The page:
Experimental investigation of effects of variation in heating rate, temperature and heat flux on fire properties of a non-charring polymer

  • Ariza S. Abu-Bakar
  • Marlene J. Cran
  • Khalid A. M. MoinuddinEmail author


During fire, charring and non-charring polymers undergo reactions in the solid phase (pyrolysis) and in the gas phase (combustion). These reactions can be modelled using computational fluid dynamics-based fire modelling for the prediction of fire growth and spread. Given that many fire properties vary with temperature including heating rate and radiation flux, improvements in fire simulations can be made by accounting for these variations. This study characterizes the fire properties of the non-charring synthetic polymer poly(methyl methacrylate) (PMMA) for coupled pyrolysis and combustion simulation. Under pyrolysis, the heat of reaction of PMMA varies with heating rate due the change in residence time facilitating volatilization at any given temperature, particularly at higher heating rates. As a result, the volatiles are formed when the sample has reached higher temperature and therefore more heat flow is needed to assist this process at higher heating rates. Similarly, combustion parameters are also found to vary with the incident radiation flux; however, the variation is relatively minimal. In this study, thermal conductivity and specific heat capacity did not vary with temperature for PMMA.


Pyrolysis Combustion Chemical kinetics Heat of reaction Heating rate Effective heat of combustion 

List of symbols


Pre-exponential factor, s−1


Area under the peak, m2


Area under the curve, m2


Specific heat capacity, J kg−1 °C−1


Activation energy, kJ min−1


Effective heat of combustion, kJ kg−1


Heat of reaction, kJ kg−1


Heat release rate, kW


Conductivity, W m−1 °C−1


Mass loss rate, m2 kg−1


Moisture content, %


Sample mass at the approximation


Mass loss rate per unit area, kg m−2 s−1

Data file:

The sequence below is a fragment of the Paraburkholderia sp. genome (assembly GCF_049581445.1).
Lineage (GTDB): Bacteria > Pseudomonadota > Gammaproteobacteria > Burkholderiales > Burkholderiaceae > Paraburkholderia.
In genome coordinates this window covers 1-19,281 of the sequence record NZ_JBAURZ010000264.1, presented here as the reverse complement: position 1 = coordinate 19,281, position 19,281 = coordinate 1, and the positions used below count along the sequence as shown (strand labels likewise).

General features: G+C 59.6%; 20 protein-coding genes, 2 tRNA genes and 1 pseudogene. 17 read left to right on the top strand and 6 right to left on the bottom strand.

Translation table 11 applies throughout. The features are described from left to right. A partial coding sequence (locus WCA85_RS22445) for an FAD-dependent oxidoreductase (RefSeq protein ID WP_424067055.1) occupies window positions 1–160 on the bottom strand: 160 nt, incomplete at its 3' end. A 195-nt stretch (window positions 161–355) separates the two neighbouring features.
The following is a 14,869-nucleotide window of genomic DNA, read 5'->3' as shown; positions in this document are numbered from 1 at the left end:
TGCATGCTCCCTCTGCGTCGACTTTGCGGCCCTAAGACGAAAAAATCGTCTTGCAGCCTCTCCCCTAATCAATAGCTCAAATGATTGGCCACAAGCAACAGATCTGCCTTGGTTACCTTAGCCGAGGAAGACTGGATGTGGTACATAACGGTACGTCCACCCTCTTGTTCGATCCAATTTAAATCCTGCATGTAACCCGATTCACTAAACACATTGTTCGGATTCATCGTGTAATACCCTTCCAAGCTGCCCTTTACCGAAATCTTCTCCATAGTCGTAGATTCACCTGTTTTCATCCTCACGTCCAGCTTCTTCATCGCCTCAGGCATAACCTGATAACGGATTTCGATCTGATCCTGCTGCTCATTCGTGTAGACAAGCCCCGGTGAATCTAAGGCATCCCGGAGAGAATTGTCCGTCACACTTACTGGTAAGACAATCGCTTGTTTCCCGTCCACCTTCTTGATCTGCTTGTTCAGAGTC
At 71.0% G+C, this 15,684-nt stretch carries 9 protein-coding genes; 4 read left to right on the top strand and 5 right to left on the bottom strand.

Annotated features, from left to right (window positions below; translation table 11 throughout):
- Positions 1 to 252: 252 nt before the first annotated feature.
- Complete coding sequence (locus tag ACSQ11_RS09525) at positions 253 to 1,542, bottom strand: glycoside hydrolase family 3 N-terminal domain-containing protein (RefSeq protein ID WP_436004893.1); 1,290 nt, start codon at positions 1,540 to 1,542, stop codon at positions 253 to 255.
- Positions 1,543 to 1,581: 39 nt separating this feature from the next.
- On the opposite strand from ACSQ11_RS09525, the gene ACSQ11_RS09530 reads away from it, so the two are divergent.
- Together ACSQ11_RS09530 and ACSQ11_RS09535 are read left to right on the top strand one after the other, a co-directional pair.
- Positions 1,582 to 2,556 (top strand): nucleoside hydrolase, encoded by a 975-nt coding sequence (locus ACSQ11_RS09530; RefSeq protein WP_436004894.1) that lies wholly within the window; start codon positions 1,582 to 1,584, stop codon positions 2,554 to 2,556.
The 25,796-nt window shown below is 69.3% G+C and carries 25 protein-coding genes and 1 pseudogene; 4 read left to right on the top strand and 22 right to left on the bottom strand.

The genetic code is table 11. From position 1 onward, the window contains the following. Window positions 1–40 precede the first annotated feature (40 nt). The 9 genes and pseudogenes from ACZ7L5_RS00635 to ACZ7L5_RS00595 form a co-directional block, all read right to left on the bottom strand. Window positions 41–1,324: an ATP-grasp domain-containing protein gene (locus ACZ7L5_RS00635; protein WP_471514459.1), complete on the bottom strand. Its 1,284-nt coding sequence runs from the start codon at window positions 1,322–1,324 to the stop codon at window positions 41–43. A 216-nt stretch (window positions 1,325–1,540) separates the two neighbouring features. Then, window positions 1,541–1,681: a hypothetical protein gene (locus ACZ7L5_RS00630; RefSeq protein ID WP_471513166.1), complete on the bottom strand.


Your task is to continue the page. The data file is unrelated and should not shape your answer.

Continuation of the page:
Reaction order

\(\dot{q}_{\text{c}}^{{\prime \prime }}\)

Convective heat flux, kW m−2

\(\dot{q}_{\text{r}}^{{\prime \prime }}\)

Radiative heat flux, kW m−2


Universal gas constant, J kg−1 mol−1 K−1


Specific extinction area, m2 kg−1




Temperature, °C or K


Peak 1 integration temperature, °C


Peak 2 integration temperature, °C


Time, s


Mass loss fraction


Weight fraction of conversion


Fraction of ith gaseous products yield


Pyrolysis rate


Heating rate


Instantenous sample mass, mg


Initial sample mass, mg


Final sample mass, mg


Final sample mass (cone), mg


Initial sample mass (cone), mg


dT/dt or heating rate, K s−1


Heat flow into DSC sample, mW


Normalized enthalpy, kJ kg−1


Heat of reaction, kJ kg−1


Heat of reaction in fire model, kJ kg−1


Normalized HoR, kJ kg−1


Enhanced HoR, kJ kg−1


Density, kg m−3


Yield of solid residue, %



The authors wish to acknowledge the technical and financial assistance provided by Omnii Pty Ltd, Xtralis and Scientific Fire Services. The authors also acknowledge stimulating discussions with Dr. Yun Jiang of Xtralis. Ariza S. Abu-Bakar was a Ph.D. candidate at Victoria University funded by Universiti Sains Malaysia and currently employed by the same university.


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Copyright information

© Akadémiai Kiadó, Budapest, Hungary 2018

Authors and Affiliations

  1. 1.School of Housing, Building and PlanningUniversiti Sains MalaysiaGeorge TownMalaysia
  2. 2.Centre for Environmental Safety and Risk EngineeringVictoria UniversityMelbourneAustralia
  3. 3.Institute for Sustainable Industries and Liveable CitiesVictoria UniversityMelbourneAustralia

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